According to the U.S. World and News Report, Williams College is one of the top-ranked liberal arts schools in the nation. To those who know what the College stands for and strives for, the image that the words “Williams College” evokes is far more significant than that of just an academic or even an athletic powerhouse. To them, the image of Williams College is that of a diverse, thriving community of intellectuals who are deeply passionate about their identities and their interests. This is an image and a reputation that the College has come to embrace and endeavored to realize with a large measure of success.
For many, this is Williams’ promise: the ideal college setting, a place populated by one of the most diverse collections of students in the world, where the cliques or whatever other socially, academically or even racially predetermined groups one would encounter elsewhere don’t exist. As a first-year student, I can’t say that I’ve explored Williams to any measure of completeness in the semester that I’ve been here, but I can say beyond a doubt that there are more students from more geographical, social and cultural backgrounds here than I’ve ever met at any one place in my life.
What makes Williams unique, however, is that beyond fostering such diversity, it attempts to promote an understanding and acceptance of the diversity it embodies. But despite the myriad speakers, presentations and cultural events the College sponsors, despite the fact that it often achieves the understanding it seeks to bring about, there are times when it seems like all of it is just posturing, an effort to propagate the reputation of perfect understanding it is so well renowned for.
In this light, to many skeptics – myself included – Claiming Williams Day was bound for failure. As the biggest and most publicized of any diversity event in the history of the College, Claiming Williams seemed to radiate potential for a massive, insincere PR stunt, an event that would solidify Williams’ rep to the public without really achieving anything on campus. After witnessing the day myself, I would be remiss to say my view hasn’t changed. While the day certainly hasn’t erased my skepticism, I think it was a solid step in the right direction – a step towards the fulfillment of the Williams image.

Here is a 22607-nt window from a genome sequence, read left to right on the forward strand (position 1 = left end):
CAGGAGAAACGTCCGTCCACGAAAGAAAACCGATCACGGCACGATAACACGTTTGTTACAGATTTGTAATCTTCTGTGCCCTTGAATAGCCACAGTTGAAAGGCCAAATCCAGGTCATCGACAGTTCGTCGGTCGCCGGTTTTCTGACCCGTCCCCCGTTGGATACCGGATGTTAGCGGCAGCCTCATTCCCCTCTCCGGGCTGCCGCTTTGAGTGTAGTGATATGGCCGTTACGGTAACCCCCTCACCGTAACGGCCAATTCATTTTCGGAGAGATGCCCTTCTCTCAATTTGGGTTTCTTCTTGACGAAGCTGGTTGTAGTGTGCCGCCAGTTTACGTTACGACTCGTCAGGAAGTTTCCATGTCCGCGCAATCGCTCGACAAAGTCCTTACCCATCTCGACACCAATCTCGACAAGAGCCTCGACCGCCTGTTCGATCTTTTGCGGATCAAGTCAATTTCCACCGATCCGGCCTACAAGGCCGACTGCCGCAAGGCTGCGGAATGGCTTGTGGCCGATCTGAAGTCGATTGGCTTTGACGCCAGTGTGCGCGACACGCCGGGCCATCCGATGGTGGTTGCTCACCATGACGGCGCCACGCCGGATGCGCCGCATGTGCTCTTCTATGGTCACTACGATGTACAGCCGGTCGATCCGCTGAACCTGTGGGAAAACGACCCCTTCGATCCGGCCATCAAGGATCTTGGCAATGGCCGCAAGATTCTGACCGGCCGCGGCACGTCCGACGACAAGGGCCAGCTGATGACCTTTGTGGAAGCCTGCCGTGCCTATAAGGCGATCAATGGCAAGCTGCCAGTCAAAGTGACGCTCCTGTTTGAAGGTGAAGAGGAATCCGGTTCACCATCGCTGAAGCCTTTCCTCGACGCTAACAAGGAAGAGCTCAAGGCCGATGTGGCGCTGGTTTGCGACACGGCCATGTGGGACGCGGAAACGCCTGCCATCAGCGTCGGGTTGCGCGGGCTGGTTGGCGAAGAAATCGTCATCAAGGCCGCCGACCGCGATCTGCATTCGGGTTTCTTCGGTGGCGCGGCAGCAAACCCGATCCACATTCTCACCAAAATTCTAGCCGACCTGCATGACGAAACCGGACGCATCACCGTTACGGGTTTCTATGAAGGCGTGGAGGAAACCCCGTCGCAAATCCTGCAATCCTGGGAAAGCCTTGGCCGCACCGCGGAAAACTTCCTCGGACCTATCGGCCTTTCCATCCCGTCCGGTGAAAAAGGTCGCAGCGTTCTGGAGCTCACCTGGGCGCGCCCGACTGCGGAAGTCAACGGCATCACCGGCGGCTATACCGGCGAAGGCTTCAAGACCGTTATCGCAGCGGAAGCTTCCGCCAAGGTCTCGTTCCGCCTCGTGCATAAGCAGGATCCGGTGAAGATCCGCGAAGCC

The thought that Williams’ various initiatives – the cosmopolitan curriculum, the diversity requirement or the guest lecturers – lack something in terms of sincerity isn’t restricted to one particular group, and that thought leads to a general apathy or disdain that results in the oftentimes poor showings at public events such as Claiming Williams.
As a first-generation American and someone who has spent multiple years in another country, I can relate to the issues some might take with the College’s seemingly over-the-top list of programs to promote understanding. The years I spent in India were simultaneously the most trying and most valuable years of my life in that I forged my identity from both my experiences and my heritage, and I don’t believe that this is an experience that can just be “claimed” or “understood.”
As the single day in which every student could claim Williams and his or her place in it, a day punctuated with presentations on denial, privilege, identity and life at the College and beyond, Claiming Williams Day struck me as a unique event, but also as one that was bound to reek of the same insincerity that the other initiatives did in my mind.
The reality was about as far from my expectations as could be imagined; while not all of the reviews on the day I heard from fellow students were 100 percent positive, an overwhelming amount were very encouraging. For while Peggy McIntosh’s presentation on privilege systems didn’t eliminate the existence of privilege systems, and while Tim Wise’s lecture on white denial didn’t do away with racism as a whole, both presentations and all of the others on the day brought new ideas to the table, ideas that aid in the understanding that is, ultimately, the College’s goal.
Though I can’t say that the reality of Claiming Williams has made me a believer in all of the College’s diversity initiatives, I can say that it has changed my perspective on the College’s intentions. The image of Williams College is one of incredible potential, one that shows what can be in a community as diverse and open-minded as Williams, not necessarily what is, and though the College’s initiatives may seem at times like they are at best naÃƒÂ¯ve and idealistic, we as a community have to recognize that they are only the stepping stones to open-mindedness and true understanding – the rest is on us.
Tom Kuriakose ’12 is from Paramus, N.J. He lives in Mills.